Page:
The aroma of freshly baked bread is one of those comforting and most recognised smells. It has been known to increase your chance of selling our home along freshly brewed coffee when showing round a potentail buyer. The humble white sliced loaf has been in decline for the past couple of years as shoopers shun the toasting favourite and seek out more tradtional and artisian loaves. Small bakeries have sprung up in neighbourhoods that can offer customers ancient varieties using spelt and rye, even supermarkets have begun to offer more than the standard bloomer and french stick
I, for one, love to bake fresh bread on a Sunday afternoon, whether it be a focaccia with chilli or a sundried tomato loaf. I am always experimenting with different flavours and ingredients. I always make double that is needed as my family will happily munch what’s left for breakfast or an afternoon snack when returning from school.
The best thing about making our own bread is that you can decide on what to put in and its easy to make, the base is four ingredients (just like cake). Strong flour, yeast, salt and tepid water. You can then add what ever takes your fancy, dried fruit,seeds and even spices. Below is the simple recipe for a focaccia bread, you can add extras like chilli, tomato puree, herbs as well to create a truly unique bread.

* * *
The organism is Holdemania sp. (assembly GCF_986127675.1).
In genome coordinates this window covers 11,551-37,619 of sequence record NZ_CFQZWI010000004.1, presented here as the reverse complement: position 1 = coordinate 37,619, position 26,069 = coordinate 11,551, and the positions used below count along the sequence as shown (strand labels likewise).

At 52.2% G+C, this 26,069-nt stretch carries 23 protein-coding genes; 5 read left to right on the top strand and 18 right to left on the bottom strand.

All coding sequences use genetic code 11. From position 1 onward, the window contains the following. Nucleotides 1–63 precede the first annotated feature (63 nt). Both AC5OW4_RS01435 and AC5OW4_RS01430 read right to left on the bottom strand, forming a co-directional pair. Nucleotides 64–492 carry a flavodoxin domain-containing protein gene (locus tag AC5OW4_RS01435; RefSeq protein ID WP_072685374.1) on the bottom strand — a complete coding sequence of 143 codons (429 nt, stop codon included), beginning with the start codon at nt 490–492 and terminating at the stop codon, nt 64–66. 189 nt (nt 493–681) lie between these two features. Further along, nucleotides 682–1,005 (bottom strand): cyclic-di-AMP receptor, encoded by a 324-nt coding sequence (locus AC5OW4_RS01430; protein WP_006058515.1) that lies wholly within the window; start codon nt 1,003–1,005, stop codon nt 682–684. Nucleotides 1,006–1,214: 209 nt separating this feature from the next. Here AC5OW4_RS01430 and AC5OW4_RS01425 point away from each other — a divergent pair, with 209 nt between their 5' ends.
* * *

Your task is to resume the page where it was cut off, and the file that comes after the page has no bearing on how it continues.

500g Strong bread flour
5g Dried yeast
325ml Warm water
1 Tbsp of Olive oil
Flakey sea salt
Mix the flour, yeast, salt and water together in a bowl to form a sticky dough. Add the oil and knead until smooth and silky. (you can use a food mixer with a dough attachment to speed things up)
Shape the dough into a round and coat with a little olive oil, then place in a well oiled bowl and cover (with a tea towel or cling film). Leave in a warm place to speed things up, I place mine on top of a radiator)
Leave to rise until the dough has doubled in size (45minutes to 1 1/2 hrs)
Oil a shallow baking tray making sure all sides are coated, then tip the dough onto the tray.
Preheat the oven to 250 degrees C (gas mark 10).
Press the dough in with your fingers, right into the corners. Now leave to rise for a second time covered with a tea towel for 30 minutes.
When the bread looks puffed up and airy, use your fingertips to poke deep holes across the whole surface of the bread almost to the bottom of the tray.
Drizzle the top of the bread with olive oil and sprinkle with the chopped rosemary and sea salt.
Bake for 10 minutes, then turn the oven down to 200 degrees c (gas mark 6) and bake for a further 10 minutes
Focaccia is best eaten warm but not hot. Leave to cool for about 10 minutes before serving.